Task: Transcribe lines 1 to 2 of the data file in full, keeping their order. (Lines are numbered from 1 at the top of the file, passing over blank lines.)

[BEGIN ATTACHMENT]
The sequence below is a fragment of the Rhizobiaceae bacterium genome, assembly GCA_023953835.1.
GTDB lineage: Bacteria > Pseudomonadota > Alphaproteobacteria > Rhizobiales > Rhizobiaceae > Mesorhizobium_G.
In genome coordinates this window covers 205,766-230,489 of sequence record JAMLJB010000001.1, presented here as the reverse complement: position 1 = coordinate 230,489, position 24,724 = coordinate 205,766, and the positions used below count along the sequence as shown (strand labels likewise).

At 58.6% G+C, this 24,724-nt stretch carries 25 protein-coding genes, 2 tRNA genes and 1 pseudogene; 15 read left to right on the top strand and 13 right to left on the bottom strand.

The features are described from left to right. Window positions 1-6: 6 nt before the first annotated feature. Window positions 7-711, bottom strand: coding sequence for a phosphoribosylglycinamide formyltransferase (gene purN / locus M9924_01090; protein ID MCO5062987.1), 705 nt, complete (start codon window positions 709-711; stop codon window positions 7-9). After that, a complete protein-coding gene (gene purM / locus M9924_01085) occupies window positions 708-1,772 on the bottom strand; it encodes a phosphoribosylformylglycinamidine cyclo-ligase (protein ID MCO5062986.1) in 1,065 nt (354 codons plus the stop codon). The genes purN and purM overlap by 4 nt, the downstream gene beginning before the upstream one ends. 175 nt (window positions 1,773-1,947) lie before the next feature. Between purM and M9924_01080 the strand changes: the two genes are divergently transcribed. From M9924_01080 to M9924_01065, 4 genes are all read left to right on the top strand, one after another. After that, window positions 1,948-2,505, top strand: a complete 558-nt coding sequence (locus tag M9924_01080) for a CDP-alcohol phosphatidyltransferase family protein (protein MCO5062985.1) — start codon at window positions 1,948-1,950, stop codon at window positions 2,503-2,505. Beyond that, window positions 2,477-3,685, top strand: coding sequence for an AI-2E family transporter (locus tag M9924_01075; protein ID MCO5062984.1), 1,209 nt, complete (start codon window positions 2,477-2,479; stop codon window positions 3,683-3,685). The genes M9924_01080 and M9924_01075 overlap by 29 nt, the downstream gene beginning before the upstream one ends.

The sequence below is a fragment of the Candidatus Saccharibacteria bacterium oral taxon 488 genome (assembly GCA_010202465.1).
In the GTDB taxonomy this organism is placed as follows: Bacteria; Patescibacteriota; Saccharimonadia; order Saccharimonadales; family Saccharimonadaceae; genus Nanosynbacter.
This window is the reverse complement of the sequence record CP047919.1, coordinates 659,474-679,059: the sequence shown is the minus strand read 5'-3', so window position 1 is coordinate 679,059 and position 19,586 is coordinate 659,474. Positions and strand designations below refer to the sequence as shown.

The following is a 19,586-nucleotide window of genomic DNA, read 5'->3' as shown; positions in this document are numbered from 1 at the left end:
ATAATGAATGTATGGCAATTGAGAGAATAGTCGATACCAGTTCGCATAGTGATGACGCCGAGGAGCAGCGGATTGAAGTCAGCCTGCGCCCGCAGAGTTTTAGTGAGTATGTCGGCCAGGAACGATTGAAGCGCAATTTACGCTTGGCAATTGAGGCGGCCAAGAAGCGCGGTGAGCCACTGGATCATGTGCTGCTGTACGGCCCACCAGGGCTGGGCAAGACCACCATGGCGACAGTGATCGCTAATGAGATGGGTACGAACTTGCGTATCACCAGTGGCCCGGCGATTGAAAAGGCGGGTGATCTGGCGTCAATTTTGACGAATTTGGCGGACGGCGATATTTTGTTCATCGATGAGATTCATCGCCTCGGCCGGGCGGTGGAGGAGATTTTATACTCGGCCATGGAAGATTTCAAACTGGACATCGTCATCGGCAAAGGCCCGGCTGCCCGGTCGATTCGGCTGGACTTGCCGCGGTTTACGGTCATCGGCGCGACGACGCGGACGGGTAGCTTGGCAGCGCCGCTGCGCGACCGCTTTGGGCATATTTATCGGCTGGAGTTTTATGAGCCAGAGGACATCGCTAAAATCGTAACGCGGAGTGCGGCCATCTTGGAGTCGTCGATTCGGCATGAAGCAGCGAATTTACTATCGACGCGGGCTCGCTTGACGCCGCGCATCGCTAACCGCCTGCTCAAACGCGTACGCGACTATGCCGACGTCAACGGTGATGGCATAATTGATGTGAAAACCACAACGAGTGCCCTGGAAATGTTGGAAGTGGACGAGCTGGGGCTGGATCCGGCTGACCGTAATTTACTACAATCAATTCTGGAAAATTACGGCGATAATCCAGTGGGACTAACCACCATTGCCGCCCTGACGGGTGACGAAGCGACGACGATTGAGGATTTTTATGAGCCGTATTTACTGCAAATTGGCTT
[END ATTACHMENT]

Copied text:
The sequence below is a fragment of the Rhizobiaceae bacterium genome, assembly GCA_023953835.1.
GTDB lineage: Bacteria > Pseudomonadota > Alphaproteobacteria > Rhizobiales > Rhizobiaceae > Mesorhizobium_G.